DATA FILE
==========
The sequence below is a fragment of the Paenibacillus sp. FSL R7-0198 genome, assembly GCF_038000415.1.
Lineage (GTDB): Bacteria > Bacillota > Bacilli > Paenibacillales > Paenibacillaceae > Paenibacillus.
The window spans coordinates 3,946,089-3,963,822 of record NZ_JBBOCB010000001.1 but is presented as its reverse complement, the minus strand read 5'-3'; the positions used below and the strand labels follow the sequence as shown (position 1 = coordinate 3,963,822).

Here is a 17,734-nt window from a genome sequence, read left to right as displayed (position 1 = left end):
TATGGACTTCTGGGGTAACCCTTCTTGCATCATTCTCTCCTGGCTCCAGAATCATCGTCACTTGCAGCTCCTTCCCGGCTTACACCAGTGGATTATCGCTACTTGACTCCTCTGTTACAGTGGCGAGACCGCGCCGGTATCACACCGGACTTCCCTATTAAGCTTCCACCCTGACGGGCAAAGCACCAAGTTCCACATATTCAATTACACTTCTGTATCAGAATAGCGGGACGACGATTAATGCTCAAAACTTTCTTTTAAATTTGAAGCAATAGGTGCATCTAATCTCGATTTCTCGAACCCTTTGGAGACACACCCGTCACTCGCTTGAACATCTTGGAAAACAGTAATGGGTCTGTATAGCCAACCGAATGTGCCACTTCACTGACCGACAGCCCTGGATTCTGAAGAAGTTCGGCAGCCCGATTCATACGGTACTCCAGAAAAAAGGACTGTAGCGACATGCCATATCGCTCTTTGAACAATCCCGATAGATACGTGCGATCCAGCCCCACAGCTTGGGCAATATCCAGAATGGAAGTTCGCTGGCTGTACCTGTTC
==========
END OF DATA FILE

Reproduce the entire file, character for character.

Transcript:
The sequence below is a fragment of the Paenibacillus sp. FSL R7-0198 genome, assembly GCF_038000415.1.
Lineage (GTDB): Bacteria > Bacillota > Bacilli > Paenibacillales > Paenibacillaceae > Paenibacillus.
The window spans coordinates 3,946,089-3,963,822 of record NZ_JBBOCB010000001.1 but is presented as its reverse complement, the minus strand read 5'-3'; the positions used below and the strand labels follow the sequence as shown (position 1 = coordinate 3,963,822).

Here is a 17,734-nt window from a genome sequence, read left to right as displayed (position 1 = left end):
TATGGACTTCTGGGGTAACCCTTCTTGCATCATTCTCTCCTGGCTCCAGAATCATCGTCACTTGCAGCTCCTTCCCGGCTTACACCAGTGGATTATCGCTACTTGACTCCTCTGTTACAGTGGCGAGACCGCGCCGGTATCACACCGGACTTCCCTATTAAGCTTCCACCCTGACGGGCAAAGCACCAAGTTCCACATATTCAATTACACTTCTGTATCAGAATAGCGGGACGACGATTAATGCTCAAAACTTTCTTTTAAATTTGAAGCAATAGGTGCATCTAATCTCGATTTCTCGAACCCTTTGGAGACACACCCGTCACTCGCTTGAACATCTTGGAAAACAGTAATGGGTCTGTATAGCCAACCGAATGTGCCACTTCACTGACCGACAGCCCTGGATTCTGAAGAAGTTCGGCAGCCCGATTCATACGGTACTCCAGAAAAAAGGACTGTAGCGACATGCCATATCGCTCTTTGAACAATCCCGATAGATACGTGCGATCCAGCCCCACAGCTTGGGCAATATCCAGAATGGAAGTTCGCTGGCTGTACCTGTTC